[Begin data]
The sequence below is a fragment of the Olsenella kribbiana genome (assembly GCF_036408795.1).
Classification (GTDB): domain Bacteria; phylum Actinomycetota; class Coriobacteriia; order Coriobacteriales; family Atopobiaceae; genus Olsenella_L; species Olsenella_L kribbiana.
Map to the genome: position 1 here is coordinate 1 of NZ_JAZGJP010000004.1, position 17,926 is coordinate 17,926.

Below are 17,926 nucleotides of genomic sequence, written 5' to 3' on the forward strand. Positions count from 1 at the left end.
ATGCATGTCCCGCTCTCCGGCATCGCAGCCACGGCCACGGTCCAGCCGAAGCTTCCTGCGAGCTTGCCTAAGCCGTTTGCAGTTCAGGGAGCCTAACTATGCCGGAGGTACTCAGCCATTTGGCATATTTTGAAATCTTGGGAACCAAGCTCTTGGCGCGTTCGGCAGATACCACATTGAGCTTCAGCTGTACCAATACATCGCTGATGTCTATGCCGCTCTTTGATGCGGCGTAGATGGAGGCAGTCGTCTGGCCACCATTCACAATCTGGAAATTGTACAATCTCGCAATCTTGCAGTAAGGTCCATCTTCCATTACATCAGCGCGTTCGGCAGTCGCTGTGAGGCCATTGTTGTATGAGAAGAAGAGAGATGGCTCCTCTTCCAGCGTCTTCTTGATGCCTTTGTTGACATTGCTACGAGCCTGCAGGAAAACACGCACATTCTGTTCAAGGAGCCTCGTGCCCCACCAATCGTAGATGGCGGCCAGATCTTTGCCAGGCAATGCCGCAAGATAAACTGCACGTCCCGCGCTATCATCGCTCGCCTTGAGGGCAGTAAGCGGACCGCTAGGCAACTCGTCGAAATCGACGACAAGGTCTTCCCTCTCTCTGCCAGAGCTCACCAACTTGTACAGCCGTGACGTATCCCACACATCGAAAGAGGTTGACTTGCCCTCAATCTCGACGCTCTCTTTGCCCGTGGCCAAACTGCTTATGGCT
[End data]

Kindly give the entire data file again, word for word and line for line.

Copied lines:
The sequence below is a fragment of the Olsenella kribbiana genome (assembly GCF_036408795.1).
Classification (GTDB): domain Bacteria; phylum Actinomycetota; class Coriobacteriia; order Coriobacteriales; family Atopobiaceae; genus Olsenella_L; species Olsenella_L kribbiana.
Map to the genome: position 1 here is coordinate 1 of NZ_JAZGJP010000004.1, position 17,926 is coordinate 17,926.

Below are 17,926 nucleotides of genomic sequence, written 5' to 3' on the forward strand. Positions count from 1 at the left end.
ATGCATGTCCCGCTCTCCGGCATCGCAGCCACGGCCACGGTCCAGCCGAAGCTTCCTGCGAGCTTGCCTAAGCCGTTTGCAGTTCAGGGAGCCTAACTATGCCGGAGGTACTCAGCCATTTGGCATATTTTGAAATCTTGGGAACCAAGCTCTTGGCGCGTTCGGCAGATACCACATTGAGCTTCAGCTGTACCAATACATCGCTGATGTCTATGCCGCTCTTTGATGCGGCGTAGATGGAGGCAGTCGTCTGGCCACCATTCACAATCTGGAAATTGTACAATCTCGCAATCTTGCAGTAAGGTCCATCTTCCATTACATCAGCGCGTTCGGCAGTCGCTGTGAGGCCATTGTTGTATGAGAAGAAGAGAGATGGCTCCTCTTCCAGCGTCTTCTTGATGCCTTTGTTGACATTGCTACGAGCCTGCAGGAAAACACGCACATTCTGTTCAAGGAGCCTCGTGCCCCACCAATCGTAGATGGCGGCCAGATCTTTGCCAGGCAATGCCGCAAGATAAACTGCACGTCCCGCGCTATCATCGCTCGCCTTGAGGGCAGTAAGCGGACCGCTAGGCAACTCGTCGAAATCGACGACAAGGTCTTCCCTCTCTCTGCCAGAGCTCACCAACTTGTACAGCCGTGACGTATCCCACACATCGAAAGAGGTTGACTTGCCCTCAATCTCGACGCTCTCTTTGCCCGTGGCCAAACTGCTTATGGCT